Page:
The documentary is yet another way Paul has shown his connection and dedication to HBCUs.
Paul attended Wake Forest University in Winston-Salem, North Carolina, before being drafted into the NBA, and comes from a family of HBCU attendees. Besides his parents attending Winston-Salem State, his brother played basketball at Hampton University.
During his time at Wake Forest, Paul recalls going to the WSSU campus and experiencing some of the HBCU cultural experiences. Now, he’s having his own mini HBCU experience after announcing his enrollment in WSSU in 2020, where he’s been a helping hand when he can.
“When I was in college, I used to go to Winston-Salem State all the time,” he said. “It’s just different. The probates, the step shows, the homecomings. Everything just hits a little different, because it is. So when I got to go by Winston-Salem State so we could get the young kids out to vote, we had the band come out to march and stuff. The energy was like no other, and it’s been really dope to see so many people get educated on HBCUs and understand why they’re so unique and why they are the way they are.”
Over the years, Paul has invested in HBCUs through classes, scholarships and activism, all to show the world that HBCUs aren’t less than, and to highlight their historical and cultural importance as well as provide the recognition and appreciation they deserve.
HBCUs often lack two things: funding and recognition. Paul is doing what he can to help in both categories, including a $50,000 donation to WSSU athletics through the Chris Paul Family Foundation in 2019, and his now-famous HBCU fashion statements.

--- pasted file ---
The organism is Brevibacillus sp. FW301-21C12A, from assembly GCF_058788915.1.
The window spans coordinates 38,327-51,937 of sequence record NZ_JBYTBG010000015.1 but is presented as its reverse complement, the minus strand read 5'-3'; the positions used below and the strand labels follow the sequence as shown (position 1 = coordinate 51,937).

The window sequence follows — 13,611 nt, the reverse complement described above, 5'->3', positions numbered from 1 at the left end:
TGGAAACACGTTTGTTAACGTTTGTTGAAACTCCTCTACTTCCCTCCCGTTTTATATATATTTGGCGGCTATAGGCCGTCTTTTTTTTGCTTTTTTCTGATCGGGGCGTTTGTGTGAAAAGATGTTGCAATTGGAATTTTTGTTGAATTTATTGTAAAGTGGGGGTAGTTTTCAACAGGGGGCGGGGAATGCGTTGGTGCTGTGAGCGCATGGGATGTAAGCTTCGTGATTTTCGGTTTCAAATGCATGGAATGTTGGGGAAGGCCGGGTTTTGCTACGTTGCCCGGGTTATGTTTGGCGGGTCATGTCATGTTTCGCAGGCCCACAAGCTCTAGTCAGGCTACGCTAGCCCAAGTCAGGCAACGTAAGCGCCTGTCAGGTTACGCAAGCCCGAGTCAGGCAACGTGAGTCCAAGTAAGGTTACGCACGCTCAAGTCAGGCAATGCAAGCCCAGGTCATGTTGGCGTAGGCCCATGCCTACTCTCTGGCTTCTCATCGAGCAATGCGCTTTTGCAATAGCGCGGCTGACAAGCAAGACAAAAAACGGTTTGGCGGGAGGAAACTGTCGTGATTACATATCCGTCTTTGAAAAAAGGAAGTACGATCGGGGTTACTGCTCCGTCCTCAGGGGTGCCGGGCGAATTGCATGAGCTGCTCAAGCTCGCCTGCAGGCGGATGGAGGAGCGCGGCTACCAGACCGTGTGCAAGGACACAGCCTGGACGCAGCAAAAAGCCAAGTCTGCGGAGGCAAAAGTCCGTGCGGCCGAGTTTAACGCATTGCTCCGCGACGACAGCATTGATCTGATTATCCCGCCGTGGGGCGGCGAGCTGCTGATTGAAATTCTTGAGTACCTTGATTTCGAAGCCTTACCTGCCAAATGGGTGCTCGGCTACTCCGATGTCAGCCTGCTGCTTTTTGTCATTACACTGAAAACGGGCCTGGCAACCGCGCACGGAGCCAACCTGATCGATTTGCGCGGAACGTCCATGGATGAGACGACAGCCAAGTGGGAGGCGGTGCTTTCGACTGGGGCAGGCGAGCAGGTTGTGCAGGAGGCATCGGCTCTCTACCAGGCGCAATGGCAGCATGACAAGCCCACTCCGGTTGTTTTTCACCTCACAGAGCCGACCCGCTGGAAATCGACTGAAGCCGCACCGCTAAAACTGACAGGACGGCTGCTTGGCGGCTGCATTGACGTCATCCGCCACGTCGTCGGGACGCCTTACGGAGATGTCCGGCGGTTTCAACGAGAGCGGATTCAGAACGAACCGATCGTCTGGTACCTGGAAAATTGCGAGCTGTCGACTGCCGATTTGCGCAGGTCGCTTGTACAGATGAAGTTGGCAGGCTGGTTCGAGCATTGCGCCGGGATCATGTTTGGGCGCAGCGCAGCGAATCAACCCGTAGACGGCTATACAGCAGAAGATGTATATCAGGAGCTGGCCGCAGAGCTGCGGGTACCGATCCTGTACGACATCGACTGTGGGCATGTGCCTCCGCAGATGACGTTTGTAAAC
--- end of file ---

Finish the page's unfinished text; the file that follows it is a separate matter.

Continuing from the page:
Paul is known for sporting HBCU gear when he attends games and takes part in the highly publicized NBA tunnel walks. He’s worn pieces from Texas Southern, Howard, Alabama A&M, Florida A&M and other schools.
Not only do his efforts show appreciation and bring awareness to individual HBCUs, it’s also a way for people in the HBCU community to connect with one another.
“Obviously, I love to support Black colleges,” Paul said. “But I think, for me, the part that is really fulfilling, is when you do wear some of the paraphernalia or the gear, to see how excited people get about it, whether they went to that school or not. There’s a community. You could wear a plain shirt and everybody would say that’s a nice-looking shirt. But if you come with a Florida A&M shirt or something like that, someone who went to FAMU or Hampton or something like that, they’ll be like, ‘Oh, you went there?’ or ‘We played them’ or ‘I went there.’ It’s definitely a conversation starter and a way that people can be united.”
Paul says continuous efforts to support HBCUs are leading to a higher purpose.
“Everything that we’re doing is just trying to give others the platform and the resources to prosper and to be great,” he said.